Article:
Horse dewormer “incredibly risky” for humans

The ivermectin controversy gained heft in Arizona when a Wisconsin pulmonologist, Pierre Kory, told a Senate Homeland Security and Governmental Affairs Committee in December 2020  that mountains of data from around the world support ivermectin’s “miraculous impact” as a preventative and healing agent of COVID-19. 

“If you take it you will not get sick,” Kory said. 

The message reached into conspiracy-theory-tinged corners of the internet, including the recently deplatformed social media site Parler. 

Facebook has scrubbed some ivermectin posts and labeled others as misinformation. “Since COVID-19 was declared a global health emergency last January, we’ve removed misinformation about the pandemic that could contribute to imminent physical harm – including false claims about cures and treatments,” Kevin McAlister, a Facebook spokesman, wrote in an email.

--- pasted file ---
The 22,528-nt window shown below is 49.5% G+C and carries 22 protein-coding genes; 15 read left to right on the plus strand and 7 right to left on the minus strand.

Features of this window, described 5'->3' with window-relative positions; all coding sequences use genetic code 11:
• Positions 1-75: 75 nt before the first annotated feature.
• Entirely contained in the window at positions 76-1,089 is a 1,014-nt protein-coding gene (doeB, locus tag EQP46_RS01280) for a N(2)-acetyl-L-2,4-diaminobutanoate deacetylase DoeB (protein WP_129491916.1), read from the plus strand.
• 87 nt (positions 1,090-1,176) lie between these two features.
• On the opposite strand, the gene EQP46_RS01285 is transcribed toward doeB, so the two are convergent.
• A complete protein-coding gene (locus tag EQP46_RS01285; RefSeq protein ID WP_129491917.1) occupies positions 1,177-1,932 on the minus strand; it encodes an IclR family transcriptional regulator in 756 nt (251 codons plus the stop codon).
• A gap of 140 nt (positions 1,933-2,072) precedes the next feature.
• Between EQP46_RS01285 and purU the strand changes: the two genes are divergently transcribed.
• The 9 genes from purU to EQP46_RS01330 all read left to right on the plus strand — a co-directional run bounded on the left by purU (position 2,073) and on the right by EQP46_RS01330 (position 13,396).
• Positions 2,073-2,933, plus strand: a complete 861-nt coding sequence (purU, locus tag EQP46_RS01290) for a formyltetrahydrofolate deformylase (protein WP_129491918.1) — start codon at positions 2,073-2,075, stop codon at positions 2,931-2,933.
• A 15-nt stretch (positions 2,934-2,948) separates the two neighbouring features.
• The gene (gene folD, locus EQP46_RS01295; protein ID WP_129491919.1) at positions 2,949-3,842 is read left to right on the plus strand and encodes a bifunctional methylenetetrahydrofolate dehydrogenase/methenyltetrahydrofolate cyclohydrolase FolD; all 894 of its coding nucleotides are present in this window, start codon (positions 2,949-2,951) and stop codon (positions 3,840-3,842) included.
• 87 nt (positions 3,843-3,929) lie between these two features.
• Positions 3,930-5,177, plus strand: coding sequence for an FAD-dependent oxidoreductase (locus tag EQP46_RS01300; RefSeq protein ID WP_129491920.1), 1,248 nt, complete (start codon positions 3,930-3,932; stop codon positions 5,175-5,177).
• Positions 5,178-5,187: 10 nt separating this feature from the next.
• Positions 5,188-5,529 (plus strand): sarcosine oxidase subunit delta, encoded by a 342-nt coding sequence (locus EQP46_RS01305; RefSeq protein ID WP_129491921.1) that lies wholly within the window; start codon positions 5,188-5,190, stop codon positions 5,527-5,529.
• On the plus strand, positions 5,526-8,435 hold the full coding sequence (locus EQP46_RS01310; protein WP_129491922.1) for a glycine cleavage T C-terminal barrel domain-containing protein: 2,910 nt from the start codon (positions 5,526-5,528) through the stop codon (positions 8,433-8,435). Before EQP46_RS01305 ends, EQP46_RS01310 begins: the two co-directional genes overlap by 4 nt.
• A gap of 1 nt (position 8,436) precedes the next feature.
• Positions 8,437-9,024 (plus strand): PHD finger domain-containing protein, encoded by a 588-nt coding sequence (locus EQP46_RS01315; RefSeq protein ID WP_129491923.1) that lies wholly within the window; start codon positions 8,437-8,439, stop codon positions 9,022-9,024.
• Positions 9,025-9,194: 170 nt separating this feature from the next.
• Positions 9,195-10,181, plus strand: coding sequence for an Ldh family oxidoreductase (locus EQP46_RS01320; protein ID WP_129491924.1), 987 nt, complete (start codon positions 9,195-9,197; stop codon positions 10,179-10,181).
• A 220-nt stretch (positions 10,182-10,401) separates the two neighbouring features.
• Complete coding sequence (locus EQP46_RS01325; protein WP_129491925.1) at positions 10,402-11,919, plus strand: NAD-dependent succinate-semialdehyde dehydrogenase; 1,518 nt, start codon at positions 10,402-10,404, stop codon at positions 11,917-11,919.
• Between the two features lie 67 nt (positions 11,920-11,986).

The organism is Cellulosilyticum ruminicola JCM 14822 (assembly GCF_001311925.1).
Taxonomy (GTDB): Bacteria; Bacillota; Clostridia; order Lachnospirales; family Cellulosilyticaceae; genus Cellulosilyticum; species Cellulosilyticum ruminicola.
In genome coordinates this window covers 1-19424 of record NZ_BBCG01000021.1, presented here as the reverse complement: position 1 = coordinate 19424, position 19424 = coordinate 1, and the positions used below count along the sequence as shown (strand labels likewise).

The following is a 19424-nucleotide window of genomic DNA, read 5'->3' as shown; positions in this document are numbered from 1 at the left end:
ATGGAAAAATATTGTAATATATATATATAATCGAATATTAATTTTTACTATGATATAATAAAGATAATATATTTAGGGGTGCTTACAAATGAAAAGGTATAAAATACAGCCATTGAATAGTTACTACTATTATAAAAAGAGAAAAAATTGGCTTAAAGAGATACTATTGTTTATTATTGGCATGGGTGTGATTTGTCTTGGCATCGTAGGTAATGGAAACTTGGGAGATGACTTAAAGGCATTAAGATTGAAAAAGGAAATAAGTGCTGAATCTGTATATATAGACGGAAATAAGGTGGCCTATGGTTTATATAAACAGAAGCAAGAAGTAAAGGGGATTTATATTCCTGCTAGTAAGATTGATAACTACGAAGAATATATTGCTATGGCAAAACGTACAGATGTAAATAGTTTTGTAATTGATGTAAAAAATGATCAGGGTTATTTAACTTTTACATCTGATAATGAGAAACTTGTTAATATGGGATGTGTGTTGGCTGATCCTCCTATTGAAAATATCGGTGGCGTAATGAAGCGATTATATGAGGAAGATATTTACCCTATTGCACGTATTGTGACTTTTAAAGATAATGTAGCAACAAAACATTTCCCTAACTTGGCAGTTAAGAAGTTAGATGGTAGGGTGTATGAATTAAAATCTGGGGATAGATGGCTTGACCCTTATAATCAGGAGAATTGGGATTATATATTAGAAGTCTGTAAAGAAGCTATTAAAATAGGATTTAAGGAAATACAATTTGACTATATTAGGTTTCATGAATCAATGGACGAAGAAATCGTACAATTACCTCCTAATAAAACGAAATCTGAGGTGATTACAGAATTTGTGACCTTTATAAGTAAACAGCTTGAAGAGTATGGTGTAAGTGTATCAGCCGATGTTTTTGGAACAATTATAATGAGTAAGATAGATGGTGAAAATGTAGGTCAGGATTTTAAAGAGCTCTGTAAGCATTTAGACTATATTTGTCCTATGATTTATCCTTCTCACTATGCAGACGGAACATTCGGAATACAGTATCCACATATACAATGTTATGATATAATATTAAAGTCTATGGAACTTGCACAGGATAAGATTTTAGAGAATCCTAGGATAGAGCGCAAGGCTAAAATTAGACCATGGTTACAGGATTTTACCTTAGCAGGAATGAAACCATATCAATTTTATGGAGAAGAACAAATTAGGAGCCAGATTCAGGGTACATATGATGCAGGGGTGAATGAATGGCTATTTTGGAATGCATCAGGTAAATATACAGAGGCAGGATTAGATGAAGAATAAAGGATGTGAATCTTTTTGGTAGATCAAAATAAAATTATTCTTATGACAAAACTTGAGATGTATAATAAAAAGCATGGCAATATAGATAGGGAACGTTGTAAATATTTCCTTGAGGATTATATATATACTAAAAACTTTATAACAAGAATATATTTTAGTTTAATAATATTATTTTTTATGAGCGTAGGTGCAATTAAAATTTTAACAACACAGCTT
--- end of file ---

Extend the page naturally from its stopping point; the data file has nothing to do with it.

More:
Arizona Sen. Nancy Barto, a Republican from Phoenix who chairs the Senate Health and Human Services Committee, has posted positive information about ivermectin on Twitter. “Doctors shouldn’t have to wait for national experts to give them permission to save lives when they have good evidence to believe they can make a positive difference in the lives of their patients,” Barto wrote in an email. 

It can be dangerous when those without medical backgrounds seek treatment information online, said Dr. Ross Goldberg, president of the Arizona Medical Association. He said people can hurt themselves when they self-prescribe.